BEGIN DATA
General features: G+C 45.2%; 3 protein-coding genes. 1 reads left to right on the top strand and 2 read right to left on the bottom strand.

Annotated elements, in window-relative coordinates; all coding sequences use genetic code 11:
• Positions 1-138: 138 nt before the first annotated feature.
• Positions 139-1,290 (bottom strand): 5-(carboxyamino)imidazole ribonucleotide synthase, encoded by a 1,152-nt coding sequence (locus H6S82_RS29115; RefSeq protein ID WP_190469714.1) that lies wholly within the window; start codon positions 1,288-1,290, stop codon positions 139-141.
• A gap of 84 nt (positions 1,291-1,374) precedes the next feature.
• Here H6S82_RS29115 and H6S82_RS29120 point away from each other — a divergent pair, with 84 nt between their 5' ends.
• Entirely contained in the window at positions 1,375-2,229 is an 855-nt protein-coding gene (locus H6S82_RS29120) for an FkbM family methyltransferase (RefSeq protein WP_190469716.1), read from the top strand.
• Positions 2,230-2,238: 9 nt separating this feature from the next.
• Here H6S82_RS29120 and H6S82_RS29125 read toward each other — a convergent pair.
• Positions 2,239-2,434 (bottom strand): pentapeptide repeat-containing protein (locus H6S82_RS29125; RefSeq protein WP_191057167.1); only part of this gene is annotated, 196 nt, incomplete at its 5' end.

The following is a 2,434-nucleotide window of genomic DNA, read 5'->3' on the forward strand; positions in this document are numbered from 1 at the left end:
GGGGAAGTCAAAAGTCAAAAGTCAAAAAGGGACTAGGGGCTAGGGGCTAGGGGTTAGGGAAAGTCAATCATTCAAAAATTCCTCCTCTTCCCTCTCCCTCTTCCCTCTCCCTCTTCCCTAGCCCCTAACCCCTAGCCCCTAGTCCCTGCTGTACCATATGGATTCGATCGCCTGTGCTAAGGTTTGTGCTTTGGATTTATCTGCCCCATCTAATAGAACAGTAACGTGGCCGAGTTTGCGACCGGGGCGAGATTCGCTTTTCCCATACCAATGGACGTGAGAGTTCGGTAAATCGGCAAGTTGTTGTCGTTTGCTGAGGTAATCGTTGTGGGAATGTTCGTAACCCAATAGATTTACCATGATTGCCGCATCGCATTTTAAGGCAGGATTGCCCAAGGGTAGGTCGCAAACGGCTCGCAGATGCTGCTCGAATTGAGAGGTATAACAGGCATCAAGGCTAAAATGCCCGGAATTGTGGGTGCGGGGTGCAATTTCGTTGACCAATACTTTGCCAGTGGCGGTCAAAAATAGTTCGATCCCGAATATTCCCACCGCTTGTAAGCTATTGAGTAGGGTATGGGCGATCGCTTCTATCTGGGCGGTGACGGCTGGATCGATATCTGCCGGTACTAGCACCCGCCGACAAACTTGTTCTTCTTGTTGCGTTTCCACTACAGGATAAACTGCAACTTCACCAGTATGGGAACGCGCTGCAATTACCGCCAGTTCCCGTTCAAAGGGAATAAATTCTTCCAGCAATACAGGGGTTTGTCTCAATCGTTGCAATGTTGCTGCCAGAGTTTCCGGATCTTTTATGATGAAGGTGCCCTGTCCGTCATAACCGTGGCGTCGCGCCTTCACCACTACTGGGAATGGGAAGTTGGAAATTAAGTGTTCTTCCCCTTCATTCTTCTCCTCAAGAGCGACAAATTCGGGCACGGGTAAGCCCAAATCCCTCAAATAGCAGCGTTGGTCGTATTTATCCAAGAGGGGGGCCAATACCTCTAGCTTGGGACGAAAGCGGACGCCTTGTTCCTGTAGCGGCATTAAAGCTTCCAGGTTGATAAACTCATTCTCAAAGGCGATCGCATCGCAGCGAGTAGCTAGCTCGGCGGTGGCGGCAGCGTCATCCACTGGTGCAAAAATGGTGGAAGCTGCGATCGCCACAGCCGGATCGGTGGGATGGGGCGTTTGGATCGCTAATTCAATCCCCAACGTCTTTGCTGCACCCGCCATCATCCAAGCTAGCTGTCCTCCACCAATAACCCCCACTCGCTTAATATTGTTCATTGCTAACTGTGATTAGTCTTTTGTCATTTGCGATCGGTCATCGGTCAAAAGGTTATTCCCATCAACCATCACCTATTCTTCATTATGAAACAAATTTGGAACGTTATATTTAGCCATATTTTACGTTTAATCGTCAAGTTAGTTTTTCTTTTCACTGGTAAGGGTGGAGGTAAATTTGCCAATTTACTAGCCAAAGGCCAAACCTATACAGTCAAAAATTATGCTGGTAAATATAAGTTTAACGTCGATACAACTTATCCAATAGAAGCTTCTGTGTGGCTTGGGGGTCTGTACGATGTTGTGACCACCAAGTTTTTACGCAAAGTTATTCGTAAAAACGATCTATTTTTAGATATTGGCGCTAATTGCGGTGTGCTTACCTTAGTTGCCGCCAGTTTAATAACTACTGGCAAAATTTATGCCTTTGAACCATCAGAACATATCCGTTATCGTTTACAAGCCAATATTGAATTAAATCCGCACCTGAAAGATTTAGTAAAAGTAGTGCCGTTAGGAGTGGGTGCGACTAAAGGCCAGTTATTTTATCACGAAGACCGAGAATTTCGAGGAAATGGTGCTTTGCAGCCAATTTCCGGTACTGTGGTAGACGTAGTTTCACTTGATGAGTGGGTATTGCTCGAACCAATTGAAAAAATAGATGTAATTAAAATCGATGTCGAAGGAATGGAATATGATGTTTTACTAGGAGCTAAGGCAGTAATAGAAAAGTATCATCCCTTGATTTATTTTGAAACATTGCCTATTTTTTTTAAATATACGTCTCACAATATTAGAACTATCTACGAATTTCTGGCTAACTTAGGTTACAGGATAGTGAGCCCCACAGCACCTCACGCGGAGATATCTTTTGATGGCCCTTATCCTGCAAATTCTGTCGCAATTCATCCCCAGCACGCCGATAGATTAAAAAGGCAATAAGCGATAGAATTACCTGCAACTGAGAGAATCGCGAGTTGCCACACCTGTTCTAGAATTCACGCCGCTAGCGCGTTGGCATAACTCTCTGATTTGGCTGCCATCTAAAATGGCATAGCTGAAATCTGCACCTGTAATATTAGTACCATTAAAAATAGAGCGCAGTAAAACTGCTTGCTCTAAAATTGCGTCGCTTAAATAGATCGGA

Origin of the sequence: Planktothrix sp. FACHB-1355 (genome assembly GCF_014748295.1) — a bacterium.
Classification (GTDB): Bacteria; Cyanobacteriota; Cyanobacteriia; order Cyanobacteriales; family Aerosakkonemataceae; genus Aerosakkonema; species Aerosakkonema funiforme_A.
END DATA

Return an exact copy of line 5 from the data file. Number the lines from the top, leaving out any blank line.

• A gap of 84 nt (positions 1,291-1,374) precedes the next feature.